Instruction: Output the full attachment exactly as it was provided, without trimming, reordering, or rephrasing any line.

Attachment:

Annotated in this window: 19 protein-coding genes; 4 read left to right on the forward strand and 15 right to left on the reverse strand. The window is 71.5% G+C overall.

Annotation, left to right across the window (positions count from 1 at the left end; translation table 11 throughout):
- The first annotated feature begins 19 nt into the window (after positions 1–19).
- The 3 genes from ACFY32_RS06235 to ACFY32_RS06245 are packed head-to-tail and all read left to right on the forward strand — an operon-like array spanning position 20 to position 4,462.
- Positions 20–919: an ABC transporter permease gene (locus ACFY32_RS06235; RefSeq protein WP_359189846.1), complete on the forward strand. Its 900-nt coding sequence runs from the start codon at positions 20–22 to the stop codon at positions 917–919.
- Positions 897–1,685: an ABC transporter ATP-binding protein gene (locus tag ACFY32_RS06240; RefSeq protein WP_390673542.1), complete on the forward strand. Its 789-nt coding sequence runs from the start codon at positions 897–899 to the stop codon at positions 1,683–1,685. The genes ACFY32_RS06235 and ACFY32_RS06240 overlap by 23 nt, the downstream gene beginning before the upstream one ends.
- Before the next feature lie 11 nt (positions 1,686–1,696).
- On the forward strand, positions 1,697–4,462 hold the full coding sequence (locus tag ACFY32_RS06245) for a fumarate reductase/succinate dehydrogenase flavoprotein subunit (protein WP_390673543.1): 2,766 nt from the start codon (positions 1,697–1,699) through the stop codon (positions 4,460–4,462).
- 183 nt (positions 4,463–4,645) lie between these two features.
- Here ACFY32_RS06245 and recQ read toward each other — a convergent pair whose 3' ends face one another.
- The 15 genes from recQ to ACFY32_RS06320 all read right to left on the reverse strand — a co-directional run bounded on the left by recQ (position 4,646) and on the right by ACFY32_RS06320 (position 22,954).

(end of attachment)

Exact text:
Annotated in this window: 19 protein-coding genes; 4 read left to right on the forward strand and 15 right to left on the reverse strand. The window is 71.5% G+C overall.

Annotation, left to right across the window (positions count from 1 at the left end; translation table 11 throughout):
- The first annotated feature begins 19 nt into the window (after positions 1–19).
- The 3 genes from ACFY32_RS06235 to ACFY32_RS06245 are packed head-to-tail and all read left to right on the forward strand — an operon-like array spanning position 20 to position 4,462.
- Positions 20–919: an ABC transporter permease gene (locus ACFY32_RS06235; RefSeq protein WP_359189846.1), complete on the forward strand. Its 900-nt coding sequence runs from the start codon at positions 20–22 to the stop codon at positions 917–919.
- Positions 897–1,685: an ABC transporter ATP-binding protein gene (locus tag ACFY32_RS06240; RefSeq protein WP_390673542.1), complete on the forward strand. Its 789-nt coding sequence runs from the start codon at positions 897–899 to the stop codon at positions 1,683–1,685. The genes ACFY32_RS06235 and ACFY32_RS06240 overlap by 23 nt, the downstream gene beginning before the upstream one ends.
- Before the next feature lie 11 nt (positions 1,686–1,696).
- On the forward strand, positions 1,697–4,462 hold the full coding sequence (locus tag ACFY32_RS06245) for a fumarate reductase/succinate dehydrogenase flavoprotein subunit (protein WP_390673543.1): 2,766 nt from the start codon (positions 1,697–1,699) through the stop codon (positions 4,460–4,462).
- 183 nt (positions 4,463–4,645) lie between these two features.
- Here ACFY32_RS06245 and recQ read toward each other — a convergent pair whose 3' ends face one another.
- The 15 genes from recQ to ACFY32_RS06320 all read right to left on the reverse strand — a co-directional run bounded on the left by recQ (position 4,646) and on the right by ACFY32_RS06320 (position 22,954).